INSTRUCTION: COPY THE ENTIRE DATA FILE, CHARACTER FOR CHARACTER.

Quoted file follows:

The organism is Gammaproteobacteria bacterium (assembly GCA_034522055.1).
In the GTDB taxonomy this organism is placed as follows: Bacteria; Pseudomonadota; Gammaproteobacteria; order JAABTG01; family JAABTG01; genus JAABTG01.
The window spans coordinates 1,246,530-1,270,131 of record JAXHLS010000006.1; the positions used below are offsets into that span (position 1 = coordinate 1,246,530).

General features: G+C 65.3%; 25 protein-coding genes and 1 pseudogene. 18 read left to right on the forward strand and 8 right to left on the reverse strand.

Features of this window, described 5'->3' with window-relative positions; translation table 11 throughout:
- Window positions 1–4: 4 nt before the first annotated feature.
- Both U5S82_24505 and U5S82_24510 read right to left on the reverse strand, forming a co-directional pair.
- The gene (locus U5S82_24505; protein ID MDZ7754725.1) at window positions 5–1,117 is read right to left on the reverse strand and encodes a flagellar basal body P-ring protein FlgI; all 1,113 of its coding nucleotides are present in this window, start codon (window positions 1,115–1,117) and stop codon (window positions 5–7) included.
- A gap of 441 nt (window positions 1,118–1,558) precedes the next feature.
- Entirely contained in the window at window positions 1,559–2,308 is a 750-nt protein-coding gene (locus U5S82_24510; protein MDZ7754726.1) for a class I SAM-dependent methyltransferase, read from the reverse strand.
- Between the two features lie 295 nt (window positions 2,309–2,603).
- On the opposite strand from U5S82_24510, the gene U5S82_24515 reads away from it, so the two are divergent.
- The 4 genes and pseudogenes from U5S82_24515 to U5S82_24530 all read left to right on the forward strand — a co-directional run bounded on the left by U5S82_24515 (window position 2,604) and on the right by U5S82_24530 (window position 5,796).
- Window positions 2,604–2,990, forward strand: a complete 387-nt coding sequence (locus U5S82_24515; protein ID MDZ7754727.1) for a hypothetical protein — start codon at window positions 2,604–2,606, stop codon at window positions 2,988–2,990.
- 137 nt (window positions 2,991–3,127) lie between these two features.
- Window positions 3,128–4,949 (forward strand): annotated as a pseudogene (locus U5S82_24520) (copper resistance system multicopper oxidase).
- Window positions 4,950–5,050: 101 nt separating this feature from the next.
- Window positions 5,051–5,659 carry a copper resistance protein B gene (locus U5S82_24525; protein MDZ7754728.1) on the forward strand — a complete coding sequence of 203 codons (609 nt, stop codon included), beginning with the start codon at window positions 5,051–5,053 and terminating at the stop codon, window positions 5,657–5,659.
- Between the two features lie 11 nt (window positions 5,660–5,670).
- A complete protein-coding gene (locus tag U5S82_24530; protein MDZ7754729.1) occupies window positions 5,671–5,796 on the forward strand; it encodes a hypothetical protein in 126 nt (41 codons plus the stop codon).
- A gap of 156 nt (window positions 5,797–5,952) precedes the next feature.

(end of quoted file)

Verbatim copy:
The organism is Gammaproteobacteria bacterium (assembly GCA_034522055.1).
In the GTDB taxonomy this organism is placed as follows: Bacteria; Pseudomonadota; Gammaproteobacteria; order JAABTG01; family JAABTG01; genus JAABTG01.
The window spans coordinates 1,246,530-1,270,131 of record JAXHLS010000006.1; the positions used below are offsets into that span (position 1 = coordinate 1,246,530).

General features: G+C 65.3%; 25 protein-coding genes and 1 pseudogene. 18 read left to right on the forward strand and 8 right to left on the reverse strand.

Features of this window, described 5'->3' with window-relative positions; translation table 11 throughout:
- Window positions 1–4: 4 nt before the first annotated feature.
- Both U5S82_24505 and U5S82_24510 read right to left on the reverse strand, forming a co-directional pair.
- The gene (locus U5S82_24505; protein ID MDZ7754725.1) at window positions 5–1,117 is read right to left on the reverse strand and encodes a flagellar basal body P-ring protein FlgI; all 1,113 of its coding nucleotides are present in this window, start codon (window positions 1,115–1,117) and stop codon (window positions 5–7) included.
- A gap of 441 nt (window positions 1,118–1,558) precedes the next feature.
- Entirely contained in the window at window positions 1,559–2,308 is a 750-nt protein-coding gene (locus U5S82_24510; protein MDZ7754726.1) for a class I SAM-dependent methyltransferase, read from the reverse strand.
- Between the two features lie 295 nt (window positions 2,309–2,603).
- On the opposite strand from U5S82_24510, the gene U5S82_24515 reads away from it, so the two are divergent.
- The 4 genes and pseudogenes from U5S82_24515 to U5S82_24530 all read left to right on the forward strand — a co-directional run bounded on the left by U5S82_24515 (window position 2,604) and on the right by U5S82_24530 (window position 5,796).
- Window positions 2,604–2,990, forward strand: a complete 387-nt coding sequence (locus U5S82_24515; protein ID MDZ7754727.1) for a hypothetical protein — start codon at window positions 2,604–2,606, stop codon at window positions 2,988–2,990.
- 137 nt (window positions 2,991–3,127) lie between these two features.
- Window positions 3,128–4,949 (forward strand): annotated as a pseudogene (locus U5S82_24520) (copper resistance system multicopper oxidase).
- Window positions 4,950–5,050: 101 nt separating this feature from the next.
- Window positions 5,051–5,659 carry a copper resistance protein B gene (locus U5S82_24525; protein MDZ7754728.1) on the forward strand — a complete coding sequence of 203 codons (609 nt, stop codon included), beginning with the start codon at window positions 5,051–5,053 and terminating at the stop codon, window positions 5,657–5,659.
- Between the two features lie 11 nt (window positions 5,660–5,670).
- A complete protein-coding gene (locus tag U5S82_24530; protein MDZ7754729.1) occupies window positions 5,671–5,796 on the forward strand; it encodes a hypothetical protein in 126 nt (41 codons plus the stop codon).
- A gap of 156 nt (window positions 5,797–5,952) precedes the next feature.